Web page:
Liana Toscanini: Make statement on Giving Tuesday
PITTSFIELD — I admit I have mixed feelings about Giving Tuesday, Dec. 3. We live in a place where people give all the time. The Berkshires must be one of the most philanthropic regions around. How else could we support over 1,000 nonprofit organizations? Because I live and work in this environment, Giving Tuesday seems like a made-up Hallmark holiday.
But then I remember the whole impetus for this national day of giving following Thanksgiving, Black Friday, Small Business Saturday and Cyber Monday. Giving Tuesday has a rightful place in this line-up. Nonprofits hope to attract new donors on this day and many do. And some loyal donors will give online on Dec. 3 as well as via the remittance envelope in a nonprofit year-end fundraising appeal.
But for some, Giving Tuesday must seem excessive with all the simultaneous printed appeals in the mailbox. "Donor fatigue" is a real thing here. Some people get upwards of 50 or 100 Giving Tuesday emails in their in-box. Yikes!
According to the Giving Tuesday website, Giving Tuesday raised more than $400 million last year and is the biggest giving movement in the world. So what is the real reason to give on Giving Tuesday? For some donors, it might be to help their favorite nonprofits win a matching donation. Others just get caught up in the excitement of an entire day devoted to supporting mission-driven organizations. Still others respond to emotion-triggered campaigns or viral sensations. And personal asks from friends and family are hard to resist.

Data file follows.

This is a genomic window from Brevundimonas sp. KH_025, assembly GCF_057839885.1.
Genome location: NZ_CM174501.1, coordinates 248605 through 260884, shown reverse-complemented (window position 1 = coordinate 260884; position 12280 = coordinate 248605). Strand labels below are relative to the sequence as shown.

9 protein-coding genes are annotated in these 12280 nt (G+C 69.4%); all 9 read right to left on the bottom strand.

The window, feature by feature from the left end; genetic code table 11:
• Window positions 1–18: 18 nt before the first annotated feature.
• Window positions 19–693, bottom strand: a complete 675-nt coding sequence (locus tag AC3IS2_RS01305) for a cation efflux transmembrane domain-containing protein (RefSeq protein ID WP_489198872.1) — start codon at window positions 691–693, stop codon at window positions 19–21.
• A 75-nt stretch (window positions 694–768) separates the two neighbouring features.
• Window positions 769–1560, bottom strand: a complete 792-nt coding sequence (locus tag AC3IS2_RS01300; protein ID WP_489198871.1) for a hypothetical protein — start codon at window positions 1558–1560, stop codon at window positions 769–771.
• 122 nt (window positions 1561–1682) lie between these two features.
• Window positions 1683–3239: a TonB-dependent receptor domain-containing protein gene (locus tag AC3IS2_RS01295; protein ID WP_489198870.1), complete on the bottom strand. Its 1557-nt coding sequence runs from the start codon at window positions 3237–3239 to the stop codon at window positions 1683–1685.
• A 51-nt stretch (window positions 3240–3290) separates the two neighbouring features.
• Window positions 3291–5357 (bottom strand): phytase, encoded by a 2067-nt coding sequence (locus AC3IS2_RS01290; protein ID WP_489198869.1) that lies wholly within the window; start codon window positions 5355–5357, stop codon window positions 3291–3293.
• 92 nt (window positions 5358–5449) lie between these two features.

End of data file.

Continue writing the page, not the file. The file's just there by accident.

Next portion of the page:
If we remember how it started, however, the reason for giving on that day becomes clear. Giving Tuesday was started in 2012 by the 92nd Street Y and the United Nations Foundation as a response to commercialization and consumerism in the post-Thanksgiving season. To me, Giving Tuesday is a way for all of us to make a very noticeable statement about what's really important to us.
If you want to do some research ahead of Giving Tuesday, pick up your free copy of the 4th annual Giving Back guide, distributed throughout the Berkshires during the months of November and December. The 176-page booklet is free because our sponsors and advertisers embrace the notion of giving back and want to help others to do the same. Find a Giving Back guide at your local coffee shop, bank, or other community gathering place, or download a copy at npcberkshires.org.
Liana Toscanini is founder and executive director, Nonprofit Center of the Berkshires.
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